Wednesday, February 26, 2014

Review: A Mad, Wicked Folly

A Mad, Wicked FollyTitle: A Mad, Wicked Folly
Author: Sharon Biggs Waller
Genre: Historical, Romance
Release Date: Jan. 23, 2014

A Quick Introduction: Victoria Darling wants to be an artist. This is easier said than done, as she's the daughter of a wealthy family in 1909. While at finishing school in France, she sneaks off to art classes, but, when she poses nude, she is found out and expelled, sent back to London, when she is back under her parent's watch as they try to repair her reputation. When these attempts to save her reputation involve confiscating her art supplies and getting her engaged to a man she's only met once, Victoria takes matters into her own hands, secretly applying to the Royal College of Art. As Victoria struggles to follow her dreams an a society that doesn't believe that women ought to dream of anything but marriage and motherhood, she encounters to suffragette movement in London and finds herself falling in love with a boy below her class while she's engaged to someone else.

Review at a Glance: A light, historical read about a girl trying to follow her dream.

Review: I found this an enjoyable read. While Victoria was a frustrating character at times, it didn't ruin my reading experience. In the end, I don't really have any complex feelings about this story.

As a character, Victoria was a little lost at the beginning- she knows that she wants to be an artist, and, while she takes steps toward that dream, she still isn't very sure of herself. She wants to feel like she's good enough, and that results in her reckless decision that is the inciting incident of the book. She's quite reckless throughout the book, and utterly committed to her art. She's willing to lie and to use people if it gets her her freedom. Her initial motivation in spending time around the suffragettes was to draw them, and to get a letter of reference for her application to art school, but the more time she spends with them, the more she finds herself swaying toward their cause as well. Victoria had her moments of being frustrating, but I didn't find myself hating her single-minded determination, even though I disagreed with some of her choices.

I only have an elementary knowledge of women's suffrage in in Britain, but the book provided a fairly good background for what was going on at the time. The fight for women's right to vote is really heating up- people are going to jail and going on hunger strikes. Women in Britain wouldn't gain the right to vote until 1918, almost ten years after this book is set. Victoria initially doesn't really work with the suffragettes out of a belief in their cause, but as the book progresses she begins to see that she might want the same thing- a right to be treated equally to a man, and to be able to pursue her goal without being held back by her gender. This, in her case, is her artwork. I took art in high school, so I have a background understanding of what she speaks of when she talks about her work, but it was never something that I thought to make a career out of (I was never much of an artist).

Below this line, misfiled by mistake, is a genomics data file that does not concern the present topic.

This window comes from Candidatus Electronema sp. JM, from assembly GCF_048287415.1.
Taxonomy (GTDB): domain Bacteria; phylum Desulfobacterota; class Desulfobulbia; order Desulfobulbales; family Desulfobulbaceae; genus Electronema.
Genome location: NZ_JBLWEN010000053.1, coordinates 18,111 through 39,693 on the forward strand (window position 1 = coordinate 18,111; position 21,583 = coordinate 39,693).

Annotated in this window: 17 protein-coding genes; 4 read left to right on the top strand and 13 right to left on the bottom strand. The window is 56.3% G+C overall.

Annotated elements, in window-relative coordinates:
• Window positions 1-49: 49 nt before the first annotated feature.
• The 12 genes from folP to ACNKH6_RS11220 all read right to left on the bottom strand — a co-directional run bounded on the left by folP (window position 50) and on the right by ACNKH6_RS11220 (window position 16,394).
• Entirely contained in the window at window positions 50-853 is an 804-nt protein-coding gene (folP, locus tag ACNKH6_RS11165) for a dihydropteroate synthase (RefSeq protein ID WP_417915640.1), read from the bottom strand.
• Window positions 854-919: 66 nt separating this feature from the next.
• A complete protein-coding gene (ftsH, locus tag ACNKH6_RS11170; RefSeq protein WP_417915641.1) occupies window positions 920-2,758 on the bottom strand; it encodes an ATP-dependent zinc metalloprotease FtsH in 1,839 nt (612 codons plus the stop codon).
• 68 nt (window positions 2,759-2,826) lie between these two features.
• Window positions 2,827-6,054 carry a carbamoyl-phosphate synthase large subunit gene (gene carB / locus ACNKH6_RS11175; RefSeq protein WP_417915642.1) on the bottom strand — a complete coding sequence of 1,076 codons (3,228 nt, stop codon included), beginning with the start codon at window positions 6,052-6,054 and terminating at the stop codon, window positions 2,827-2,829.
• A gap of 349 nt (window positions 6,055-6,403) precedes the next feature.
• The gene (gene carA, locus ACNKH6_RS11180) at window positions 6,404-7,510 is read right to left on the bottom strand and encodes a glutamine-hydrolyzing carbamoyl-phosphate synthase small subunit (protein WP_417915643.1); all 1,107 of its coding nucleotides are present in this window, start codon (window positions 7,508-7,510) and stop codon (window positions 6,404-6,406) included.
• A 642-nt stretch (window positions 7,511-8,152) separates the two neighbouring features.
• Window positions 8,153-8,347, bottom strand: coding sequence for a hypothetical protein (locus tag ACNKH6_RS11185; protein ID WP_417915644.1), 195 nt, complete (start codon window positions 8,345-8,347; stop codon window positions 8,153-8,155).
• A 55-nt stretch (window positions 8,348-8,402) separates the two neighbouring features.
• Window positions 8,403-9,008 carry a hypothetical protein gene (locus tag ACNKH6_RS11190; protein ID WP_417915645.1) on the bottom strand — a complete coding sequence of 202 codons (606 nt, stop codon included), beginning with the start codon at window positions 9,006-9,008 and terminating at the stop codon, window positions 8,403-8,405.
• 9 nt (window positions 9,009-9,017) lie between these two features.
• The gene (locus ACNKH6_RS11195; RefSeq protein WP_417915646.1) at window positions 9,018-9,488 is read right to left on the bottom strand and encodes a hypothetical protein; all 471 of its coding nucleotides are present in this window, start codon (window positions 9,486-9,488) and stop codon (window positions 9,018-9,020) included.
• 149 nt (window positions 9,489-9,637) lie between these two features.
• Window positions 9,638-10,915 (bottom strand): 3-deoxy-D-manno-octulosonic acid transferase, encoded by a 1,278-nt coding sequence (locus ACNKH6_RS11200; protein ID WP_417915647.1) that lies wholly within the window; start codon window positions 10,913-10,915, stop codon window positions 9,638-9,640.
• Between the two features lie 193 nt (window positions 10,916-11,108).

I didn't feel super interested in the love interest. He seemed like a decent person, but I didn't really develop any complex feelings about his character one way or the other. The relationship between Will and Victoria was a little bit stop-and-go, what with her being busy with art school applications, and, you know, engaged to someone else (not that she tells him that). As I mentioned, she was a little bit manipulative and deceptive when she was struggling to get what she wanted.

The plot mainly focuses around Victoria's determination to become an artist, in spite of the fact that her entire society opposes it, and her learning who she is, and what she is willing to do to chase her dreams. It interesting, but it wasn't something that I couldn't put down. That said, I still wanted to know how it ended- I just didn't want to know super badly.

The writing seemed fairly accurate to the time period, though I'm a little surprised Victoria found it as easy to sneak around like she did. I also sort of feel like London was too clean- I know that it improved  lot with the popularity of plumbing, but it seemed like it was pretty tidy (maybe we didn't see the grittier parts of London, but I kind of wondered none the less). The book has a bibliography in the back, and some historical notes on artists and the suffragette movement.

To conclude, this book was interesting, and I think something that I enjoyed most about it was reading about Victoria's art, and how much she loves it. She's certainly a determined character, and this works both in her favor and sometimes serves to make her a frustrating character. Overall, this was an light, enjoyable read.


  1. Sounds perfect for when I want something light--thanks for the recommendation!

    1. It was definitely a favourite debut of mine from this year. I hope you enjoy it when you get to it.